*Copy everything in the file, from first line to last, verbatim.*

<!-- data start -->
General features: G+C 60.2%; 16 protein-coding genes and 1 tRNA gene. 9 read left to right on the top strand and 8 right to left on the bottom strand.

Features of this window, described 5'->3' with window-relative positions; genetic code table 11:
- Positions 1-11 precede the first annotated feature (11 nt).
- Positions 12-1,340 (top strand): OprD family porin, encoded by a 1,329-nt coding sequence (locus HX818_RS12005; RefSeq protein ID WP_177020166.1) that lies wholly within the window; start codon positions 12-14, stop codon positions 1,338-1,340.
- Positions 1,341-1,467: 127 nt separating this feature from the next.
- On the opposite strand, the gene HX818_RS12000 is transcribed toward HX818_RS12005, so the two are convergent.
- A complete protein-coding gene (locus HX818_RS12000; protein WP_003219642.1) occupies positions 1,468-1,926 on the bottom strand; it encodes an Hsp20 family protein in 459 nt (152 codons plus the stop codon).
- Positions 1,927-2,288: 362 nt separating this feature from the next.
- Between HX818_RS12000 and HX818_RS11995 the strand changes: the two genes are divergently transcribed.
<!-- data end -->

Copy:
General features: G+C 60.2%; 16 protein-coding genes and 1 tRNA gene. 9 read left to right on the top strand and 8 right to left on the bottom strand.

Features of this window, described 5'->3' with window-relative positions; genetic code table 11:
- Positions 1-11 precede the first annotated feature (11 nt).
- Positions 12-1,340 (top strand): OprD family porin, encoded by a 1,329-nt coding sequence (locus HX818_RS12005; RefSeq protein ID WP_177020166.1) that lies wholly within the window; start codon positions 12-14, stop codon positions 1,338-1,340.
- Positions 1,341-1,467: 127 nt separating this feature from the next.
- On the opposite strand, the gene HX818_RS12000 is transcribed toward HX818_RS12005, so the two are convergent.
- A complete protein-coding gene (locus HX818_RS12000; protein WP_003219642.1) occupies positions 1,468-1,926 on the bottom strand; it encodes an Hsp20 family protein in 459 nt (152 codons plus the stop codon).
- Positions 1,927-2,288: 362 nt separating this feature from the next.
- Between HX818_RS12000 and HX818_RS11995 the strand changes: the two genes are divergently transcribed.